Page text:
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Thread: Bias Tee Mystery

  1. #1

    Default Bias Tee Mystery

    I recently bought a set of 5MP wired security cameras (Night Owl brand) and wanted to have a camera at the end of the driveway. It is about 200 feet. I homebrewed up a set of bias tees to run the DC power over the coax so I didn't have to run extra wire and ran into a mystery. The cameras use a single BNC connector for the video and have an NTSC sticker on them. I jumped on wiki and assumed the frequency was around 4MHz so I made the bypass capacitor a 1nF (102) ceramic cap in both tee's. No signal through them. Without DC bias, shorting the capacitor allowed the signal to pass through. I tried cap after cap until I had a reliable signal through the tee. The value I ended up with was 100uF electrolytic. This is when I got really puzzled and connected the camera directly to my spectrum analyzer. There is a broad peak around 6.1MHz and another with several sidebands at 24MHz. Now im even more puzzled because that 102 cap should have done just fine at a higher frequency. Along with the 6.1MHz signal, there was a ton of much lower frequency stuff happening so I am totally lost as to what these cameras really put out. I am assuming the data is the 24MHz stuff and the camera is possibly doing some back and forth digital communication on the lower frequencies which explains why I needed a bigger cap.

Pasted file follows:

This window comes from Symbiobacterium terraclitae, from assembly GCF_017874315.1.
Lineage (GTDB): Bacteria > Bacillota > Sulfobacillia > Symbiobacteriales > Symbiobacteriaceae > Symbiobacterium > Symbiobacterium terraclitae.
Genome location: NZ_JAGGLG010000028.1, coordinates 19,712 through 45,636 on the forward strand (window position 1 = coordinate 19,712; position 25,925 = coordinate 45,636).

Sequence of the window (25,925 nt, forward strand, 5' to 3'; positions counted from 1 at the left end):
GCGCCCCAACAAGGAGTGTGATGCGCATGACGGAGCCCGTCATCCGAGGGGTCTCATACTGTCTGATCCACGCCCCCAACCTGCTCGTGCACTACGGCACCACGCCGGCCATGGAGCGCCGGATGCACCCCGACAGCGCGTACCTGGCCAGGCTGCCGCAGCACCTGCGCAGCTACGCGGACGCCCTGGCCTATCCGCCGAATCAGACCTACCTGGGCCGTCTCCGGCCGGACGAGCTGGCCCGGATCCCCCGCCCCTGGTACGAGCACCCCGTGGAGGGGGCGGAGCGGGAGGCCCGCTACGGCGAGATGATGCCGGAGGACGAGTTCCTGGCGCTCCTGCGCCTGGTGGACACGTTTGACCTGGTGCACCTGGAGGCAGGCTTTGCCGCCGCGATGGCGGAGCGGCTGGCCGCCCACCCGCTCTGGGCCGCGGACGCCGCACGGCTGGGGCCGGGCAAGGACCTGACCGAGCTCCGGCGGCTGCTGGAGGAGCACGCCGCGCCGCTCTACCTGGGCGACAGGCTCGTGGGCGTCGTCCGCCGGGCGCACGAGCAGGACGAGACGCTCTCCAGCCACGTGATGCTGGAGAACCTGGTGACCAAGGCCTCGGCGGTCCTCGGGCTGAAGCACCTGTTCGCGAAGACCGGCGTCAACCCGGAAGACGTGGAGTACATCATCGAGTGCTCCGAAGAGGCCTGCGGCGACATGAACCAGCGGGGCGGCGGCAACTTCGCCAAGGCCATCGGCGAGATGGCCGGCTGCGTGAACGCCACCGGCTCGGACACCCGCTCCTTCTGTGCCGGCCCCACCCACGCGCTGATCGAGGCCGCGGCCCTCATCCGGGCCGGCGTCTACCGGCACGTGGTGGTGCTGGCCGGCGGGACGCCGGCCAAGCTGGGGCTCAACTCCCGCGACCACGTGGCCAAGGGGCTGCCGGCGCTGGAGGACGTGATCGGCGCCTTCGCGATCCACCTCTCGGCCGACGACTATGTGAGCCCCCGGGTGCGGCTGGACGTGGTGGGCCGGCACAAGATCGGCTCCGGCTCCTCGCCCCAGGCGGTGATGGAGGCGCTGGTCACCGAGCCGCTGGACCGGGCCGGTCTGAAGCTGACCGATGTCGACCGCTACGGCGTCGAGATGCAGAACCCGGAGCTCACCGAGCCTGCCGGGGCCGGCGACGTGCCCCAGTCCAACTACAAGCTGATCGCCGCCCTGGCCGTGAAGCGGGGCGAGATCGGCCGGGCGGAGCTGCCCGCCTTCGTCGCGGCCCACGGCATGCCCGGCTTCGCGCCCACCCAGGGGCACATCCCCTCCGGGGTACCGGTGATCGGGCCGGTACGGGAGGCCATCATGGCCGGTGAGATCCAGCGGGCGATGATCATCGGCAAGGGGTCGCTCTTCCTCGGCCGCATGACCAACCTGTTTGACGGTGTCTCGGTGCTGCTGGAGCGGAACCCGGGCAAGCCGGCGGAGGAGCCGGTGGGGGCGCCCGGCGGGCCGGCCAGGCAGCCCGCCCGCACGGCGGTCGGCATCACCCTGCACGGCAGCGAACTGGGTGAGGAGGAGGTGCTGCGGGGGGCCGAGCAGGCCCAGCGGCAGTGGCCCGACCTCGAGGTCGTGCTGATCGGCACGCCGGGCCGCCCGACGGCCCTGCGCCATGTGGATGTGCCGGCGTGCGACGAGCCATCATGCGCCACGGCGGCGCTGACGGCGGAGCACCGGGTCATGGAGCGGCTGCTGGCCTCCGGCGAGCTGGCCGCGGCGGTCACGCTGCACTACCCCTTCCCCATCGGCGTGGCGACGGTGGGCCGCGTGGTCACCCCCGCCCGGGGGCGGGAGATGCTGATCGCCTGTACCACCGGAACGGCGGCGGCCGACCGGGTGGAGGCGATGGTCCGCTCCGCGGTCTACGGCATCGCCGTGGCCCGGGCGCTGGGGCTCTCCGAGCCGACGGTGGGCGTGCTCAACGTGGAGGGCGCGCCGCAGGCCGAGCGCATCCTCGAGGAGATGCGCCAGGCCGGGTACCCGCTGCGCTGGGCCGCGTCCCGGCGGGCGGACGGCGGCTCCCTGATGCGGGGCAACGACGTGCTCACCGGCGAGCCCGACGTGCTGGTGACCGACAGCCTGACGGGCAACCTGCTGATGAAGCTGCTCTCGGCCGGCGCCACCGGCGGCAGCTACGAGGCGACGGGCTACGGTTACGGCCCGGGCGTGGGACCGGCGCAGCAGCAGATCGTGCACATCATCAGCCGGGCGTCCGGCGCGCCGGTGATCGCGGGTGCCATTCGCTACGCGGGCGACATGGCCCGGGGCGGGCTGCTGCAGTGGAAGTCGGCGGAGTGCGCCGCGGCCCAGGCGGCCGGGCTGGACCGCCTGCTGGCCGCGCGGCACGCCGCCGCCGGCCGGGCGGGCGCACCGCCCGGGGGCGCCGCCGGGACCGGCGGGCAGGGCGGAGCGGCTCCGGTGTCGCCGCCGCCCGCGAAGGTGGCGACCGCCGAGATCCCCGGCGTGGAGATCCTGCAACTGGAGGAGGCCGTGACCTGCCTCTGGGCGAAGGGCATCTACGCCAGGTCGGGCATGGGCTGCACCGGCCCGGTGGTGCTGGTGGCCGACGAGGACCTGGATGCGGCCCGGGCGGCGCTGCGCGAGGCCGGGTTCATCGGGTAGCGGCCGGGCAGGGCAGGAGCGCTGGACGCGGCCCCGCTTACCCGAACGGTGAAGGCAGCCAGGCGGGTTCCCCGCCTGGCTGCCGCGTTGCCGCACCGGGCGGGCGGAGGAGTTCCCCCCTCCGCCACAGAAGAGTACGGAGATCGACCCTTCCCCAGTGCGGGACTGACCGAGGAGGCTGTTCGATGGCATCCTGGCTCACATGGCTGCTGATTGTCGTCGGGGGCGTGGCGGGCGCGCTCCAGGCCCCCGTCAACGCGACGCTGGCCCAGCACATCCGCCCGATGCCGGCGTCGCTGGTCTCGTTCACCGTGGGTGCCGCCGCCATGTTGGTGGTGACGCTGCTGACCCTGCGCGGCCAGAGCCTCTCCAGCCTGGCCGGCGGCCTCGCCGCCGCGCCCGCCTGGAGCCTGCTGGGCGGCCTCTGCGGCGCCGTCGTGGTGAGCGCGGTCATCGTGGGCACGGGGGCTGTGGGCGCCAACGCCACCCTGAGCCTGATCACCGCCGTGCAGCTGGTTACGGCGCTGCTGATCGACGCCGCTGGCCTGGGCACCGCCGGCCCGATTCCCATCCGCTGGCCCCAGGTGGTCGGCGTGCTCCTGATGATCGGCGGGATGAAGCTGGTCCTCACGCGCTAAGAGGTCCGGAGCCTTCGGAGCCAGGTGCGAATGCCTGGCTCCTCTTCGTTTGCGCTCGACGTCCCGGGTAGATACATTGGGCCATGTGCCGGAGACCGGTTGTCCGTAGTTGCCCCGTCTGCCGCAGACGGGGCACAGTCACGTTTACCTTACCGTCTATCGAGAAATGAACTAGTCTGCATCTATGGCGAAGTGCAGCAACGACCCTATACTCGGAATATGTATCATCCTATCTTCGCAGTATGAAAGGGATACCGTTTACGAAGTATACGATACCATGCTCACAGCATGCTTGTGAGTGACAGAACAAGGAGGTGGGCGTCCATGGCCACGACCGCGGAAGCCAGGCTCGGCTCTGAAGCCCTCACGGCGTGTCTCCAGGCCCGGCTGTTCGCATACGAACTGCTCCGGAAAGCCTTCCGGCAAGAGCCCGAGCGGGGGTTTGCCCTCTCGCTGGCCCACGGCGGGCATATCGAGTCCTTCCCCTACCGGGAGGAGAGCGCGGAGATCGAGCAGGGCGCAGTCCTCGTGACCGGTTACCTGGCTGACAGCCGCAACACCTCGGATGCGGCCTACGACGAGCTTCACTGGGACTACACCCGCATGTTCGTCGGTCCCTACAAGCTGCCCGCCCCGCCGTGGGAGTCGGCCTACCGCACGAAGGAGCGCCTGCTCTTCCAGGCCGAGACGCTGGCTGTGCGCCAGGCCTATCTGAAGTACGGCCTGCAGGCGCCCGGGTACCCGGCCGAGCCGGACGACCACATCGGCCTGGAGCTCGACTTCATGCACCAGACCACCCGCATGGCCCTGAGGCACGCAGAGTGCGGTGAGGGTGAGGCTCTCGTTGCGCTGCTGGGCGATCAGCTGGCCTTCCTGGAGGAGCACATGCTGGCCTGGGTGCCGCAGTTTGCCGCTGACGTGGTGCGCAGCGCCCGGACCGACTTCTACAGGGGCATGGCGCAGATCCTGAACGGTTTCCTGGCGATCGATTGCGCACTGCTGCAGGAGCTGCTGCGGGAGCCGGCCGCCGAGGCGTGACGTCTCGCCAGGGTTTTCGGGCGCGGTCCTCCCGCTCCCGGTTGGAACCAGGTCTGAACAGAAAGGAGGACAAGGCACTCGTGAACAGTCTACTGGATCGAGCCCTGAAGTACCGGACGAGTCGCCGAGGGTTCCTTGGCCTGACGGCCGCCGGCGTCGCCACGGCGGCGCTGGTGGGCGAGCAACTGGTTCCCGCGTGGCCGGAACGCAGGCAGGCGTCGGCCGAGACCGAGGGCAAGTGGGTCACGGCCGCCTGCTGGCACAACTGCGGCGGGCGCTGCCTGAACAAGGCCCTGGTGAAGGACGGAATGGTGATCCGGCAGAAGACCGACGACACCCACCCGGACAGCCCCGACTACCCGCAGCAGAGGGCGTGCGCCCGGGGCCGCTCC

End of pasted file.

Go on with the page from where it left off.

It works, but now I have another concern. Being I have that electrolytic cap in there, I worry that when I connect the power to the bias tees that the momentary displacement current through the capacitor will damage the camera. Has anyone done any work with these type of cameras? Anyone know if this lower frequency stuff is in fact control signals (I have spectrum images) and if I will cook the camera with that displacement current as the caps charge when plugging in the DC power?

    Thanks, 73!

    DC-9 MHz.jpg

    DC-31 MHz.jpg
    Last edited by brandon lind; Mon 19th Oct 2020 at 04:22.

  2. #2

    Default

    Update: I took a closer look with the oscilloscope and there is a ton happening in the kHz region. There are 24 bit data streams running at a rate of about 1.6Mbps separated by about 45microsecond timing pulses. There is also a 24MHz CW signal that is both duration and dc offset modulated throughout everything. It seems that the camera control signals fit into a 2.6ms period between 64ms of many digital video frames (still separated by the 22kHz timing signals). Now I have no clue about digital television signals but I need to learn because I just saw something very cool.......

    That video portion I mentioned, I zoomed in on one of the 22kHz spaced data portions and watched it as the girlfriend walked in front of the camera (scope tee'd into the video stream) and could see where in the camera view she was (left to right) on the oscilloscope trace! The change in the data chunk corresponded to where she was!

    Long story short, I have my answer. My capacitor must be big enough to pass that 22kHz timing pulse cleanly which explains why I needed such a ridiculous value cap to make it work. Also, being the camera signal voltage never exceeds 1.55v, I think I will zener the camera side of the bypass cap to stop anything higher than that from getting in when the bias tee capacitor initially charges from application of the 12v camera power and change inductor values correspondingly (maybe even add a parallel tank in the DC leg to reject 22kHz assuming an inductor alone to block 22kHz will be size and resistance prohibitive). Now my brain is in motion detection mode wishing my c# was better
    Last edited by brandon lind; Tue 20th Oct 2020 at 01:03.

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